TikTok today announced a new in-app creator tool called TikTok Library, which the company hopes will make it easier for creators to access entertainment content and participate in trends. Initially, the library will be populated with curated content from GIPHY, including its collection of GIFs with sound, known as GIPHY Clips. Over time, TikTok says it plans to expand the library with additional content sources, audio and sounds, text templates, and other content from TikTok creators.
However, the company declined to share what kind of future partners it might have in store for these efforts.
Launched in 2019 as GIPHY Video, GIPHY Clips are now a medium for entertainment partners such as TV and movie studios, game makers, record labels, sports leagues, media information and others to share licensed content on the GIPHY Platform. Over time, the feature has grown to include thousands of content creators who want to leverage GIFs with sound – also known as short-form videos – to reach GIPHY’s hundreds of millions of daily active users. These GIPHY Clips can be shared anywhere on the web with a link, in messaging apps, in work tools like Slack, and in other third-party apps via GIPHY’s Developer Toolset, the SDK GIPHY.
At launch, TikTok says it will support GIPHY clip categories like reactions, quotes, people, and iconic moments.
Reactions are those GIFs that capture someone’s raw emotion, while Quotes are memorable catchphrases and sayings from notable personalities. The People category can feature anyone with a fandom, such as celebrities or athletes. And iconic moments are things like amazing sports plays, award speeches, and other unforgettable moments from big events. (Perhaps like the one we all witnessed on Sunday at the Oscars?!)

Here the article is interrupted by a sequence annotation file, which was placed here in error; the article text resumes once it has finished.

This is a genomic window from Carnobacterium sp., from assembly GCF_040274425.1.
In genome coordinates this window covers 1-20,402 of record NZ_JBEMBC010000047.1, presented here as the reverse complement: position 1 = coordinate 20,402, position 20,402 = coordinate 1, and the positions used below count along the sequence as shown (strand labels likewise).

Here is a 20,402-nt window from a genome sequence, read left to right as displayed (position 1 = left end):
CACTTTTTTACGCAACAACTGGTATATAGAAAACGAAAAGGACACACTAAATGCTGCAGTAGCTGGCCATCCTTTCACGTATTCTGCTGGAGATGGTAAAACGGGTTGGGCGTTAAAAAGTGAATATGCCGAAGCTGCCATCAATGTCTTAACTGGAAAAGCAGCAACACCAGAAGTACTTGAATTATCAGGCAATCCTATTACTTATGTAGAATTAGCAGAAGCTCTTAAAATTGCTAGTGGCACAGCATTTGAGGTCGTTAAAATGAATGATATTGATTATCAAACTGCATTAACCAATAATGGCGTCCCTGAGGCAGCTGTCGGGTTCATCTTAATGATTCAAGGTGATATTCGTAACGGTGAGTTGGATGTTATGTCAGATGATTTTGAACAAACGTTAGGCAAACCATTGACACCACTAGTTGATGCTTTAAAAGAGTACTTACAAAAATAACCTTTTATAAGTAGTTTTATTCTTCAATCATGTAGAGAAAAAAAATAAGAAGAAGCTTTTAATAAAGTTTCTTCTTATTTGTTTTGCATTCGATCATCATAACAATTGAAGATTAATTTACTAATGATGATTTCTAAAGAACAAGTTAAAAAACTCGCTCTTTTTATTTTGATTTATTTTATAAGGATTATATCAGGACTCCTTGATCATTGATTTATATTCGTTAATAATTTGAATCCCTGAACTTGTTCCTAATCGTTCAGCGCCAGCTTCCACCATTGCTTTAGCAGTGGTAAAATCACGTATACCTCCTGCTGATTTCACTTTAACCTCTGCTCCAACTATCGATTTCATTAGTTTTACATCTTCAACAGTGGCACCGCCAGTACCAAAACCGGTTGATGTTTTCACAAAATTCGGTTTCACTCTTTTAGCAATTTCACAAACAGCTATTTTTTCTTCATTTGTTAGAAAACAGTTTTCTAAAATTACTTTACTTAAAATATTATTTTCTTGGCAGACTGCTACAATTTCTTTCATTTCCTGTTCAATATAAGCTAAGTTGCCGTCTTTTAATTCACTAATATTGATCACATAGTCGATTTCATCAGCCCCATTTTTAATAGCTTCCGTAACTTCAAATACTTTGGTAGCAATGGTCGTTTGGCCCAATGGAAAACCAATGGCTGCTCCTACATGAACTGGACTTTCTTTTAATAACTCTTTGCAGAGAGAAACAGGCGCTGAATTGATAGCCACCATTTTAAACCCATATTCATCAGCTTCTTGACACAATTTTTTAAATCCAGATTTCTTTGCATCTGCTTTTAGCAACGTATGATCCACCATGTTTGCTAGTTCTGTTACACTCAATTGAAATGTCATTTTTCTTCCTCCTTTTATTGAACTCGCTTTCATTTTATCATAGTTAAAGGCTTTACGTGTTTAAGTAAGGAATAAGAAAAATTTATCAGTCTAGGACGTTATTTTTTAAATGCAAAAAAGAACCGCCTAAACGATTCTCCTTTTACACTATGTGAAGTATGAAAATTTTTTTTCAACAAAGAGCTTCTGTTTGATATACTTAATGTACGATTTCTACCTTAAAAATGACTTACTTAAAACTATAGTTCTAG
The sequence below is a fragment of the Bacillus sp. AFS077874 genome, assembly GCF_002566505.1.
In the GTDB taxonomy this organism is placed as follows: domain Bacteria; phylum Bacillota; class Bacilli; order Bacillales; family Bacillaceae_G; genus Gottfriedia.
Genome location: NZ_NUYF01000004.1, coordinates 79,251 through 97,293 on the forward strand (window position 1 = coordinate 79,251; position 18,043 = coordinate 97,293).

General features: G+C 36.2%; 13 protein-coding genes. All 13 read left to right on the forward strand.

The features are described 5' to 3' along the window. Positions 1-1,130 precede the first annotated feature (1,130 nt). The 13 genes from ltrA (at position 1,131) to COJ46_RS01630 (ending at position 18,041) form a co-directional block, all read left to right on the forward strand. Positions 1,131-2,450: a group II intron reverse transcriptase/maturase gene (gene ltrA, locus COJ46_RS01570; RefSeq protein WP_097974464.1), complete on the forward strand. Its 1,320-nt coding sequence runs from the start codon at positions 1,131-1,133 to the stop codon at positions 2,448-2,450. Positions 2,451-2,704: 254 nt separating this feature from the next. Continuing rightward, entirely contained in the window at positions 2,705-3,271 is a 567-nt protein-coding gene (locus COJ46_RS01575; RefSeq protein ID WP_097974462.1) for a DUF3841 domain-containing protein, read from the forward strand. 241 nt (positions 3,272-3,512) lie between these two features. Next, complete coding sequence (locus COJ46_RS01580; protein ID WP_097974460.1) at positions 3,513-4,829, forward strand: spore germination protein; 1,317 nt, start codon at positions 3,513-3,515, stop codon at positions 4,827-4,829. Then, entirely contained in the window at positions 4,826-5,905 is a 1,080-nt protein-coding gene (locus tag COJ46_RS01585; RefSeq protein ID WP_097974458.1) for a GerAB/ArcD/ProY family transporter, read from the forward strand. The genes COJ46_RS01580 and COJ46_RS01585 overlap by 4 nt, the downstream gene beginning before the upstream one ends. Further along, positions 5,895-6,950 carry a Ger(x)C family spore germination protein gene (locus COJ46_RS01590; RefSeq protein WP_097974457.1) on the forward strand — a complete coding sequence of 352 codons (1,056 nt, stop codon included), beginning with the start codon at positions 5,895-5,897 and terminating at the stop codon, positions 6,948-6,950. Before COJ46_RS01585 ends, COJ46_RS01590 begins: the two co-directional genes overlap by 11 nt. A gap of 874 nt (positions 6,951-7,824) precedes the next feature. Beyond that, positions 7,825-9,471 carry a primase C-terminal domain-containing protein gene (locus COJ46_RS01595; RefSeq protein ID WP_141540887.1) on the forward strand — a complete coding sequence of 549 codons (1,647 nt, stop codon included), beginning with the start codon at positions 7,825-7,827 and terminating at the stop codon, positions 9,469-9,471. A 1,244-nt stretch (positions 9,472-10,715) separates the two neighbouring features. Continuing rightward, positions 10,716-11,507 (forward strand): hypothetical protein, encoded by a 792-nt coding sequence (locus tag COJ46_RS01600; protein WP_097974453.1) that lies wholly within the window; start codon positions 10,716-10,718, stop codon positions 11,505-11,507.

The integration within TikTok will include some of the tens of thousands of GIPHY Clips library, in addition to millions of GIFs from GIPHY’s broader library, a company spokesperson said.
Although TikTok already houses a number of creative tools in its social video app, the company says it continues to look for new ways to help creators express themselves. This is where the GIPHY integration comes in.
To use the feature, TikTok users will tap the new “Library” icon in the vertical sidebar of the app’s camera screen. Once inside the library, you can scroll through trending content or use the search bar to find something more specific. When you have selected the content you want to use, you can cut it to the desired length and then return to the shooting page to continue capturing the video.
TikTok says the library feature will first roll out in select markets on Android and follow next week on iOS, before rolling out to more TikTok users globally in the coming weeks.
Of course, there’s some irony here with TikTok leveraging content from a company Facebook once acquired for $400 million to improve the short-form video app that has since become one of the giant’s biggest threats. social. But Facebook, now Meta, had been blocked from fully integrating GIPHY as the UK’s Competition and Markets Authority (CMA) investigated the deal on anti-competitive grounds. In November 2021, the CMA ruled that Meta would be required to divest GIPHY. Meta is now appealing this decision. But one has to wonder if a TikTok integration like this would have ever advanced had Meta been allowed to fully integrate GIPHY into its own business.
This isn’t TikTok’s first-ever GIPHY integration, to be fair. He previously launched stickers and GIFs in Green Screen. But it’s the first to take advantage of GIPHY’s videos.
Although TikTok characterizes the GIPHY integration as the start of a much larger feature, the lack of details on possible future partners suggests that the addition is still in its early stages. Calling it “TikTok Library” also sounds much more interesting than just integrating the GIPHY SDK.
Plus, by announcing Library before the feature is fleshed out any further, TikTok can quickly capitalize on the momentum around pop culture’s latest moment with this weekend’s Oscars, and its accompanying highlights and disasters. , which have already been embedded in TikTok videos with millions of views.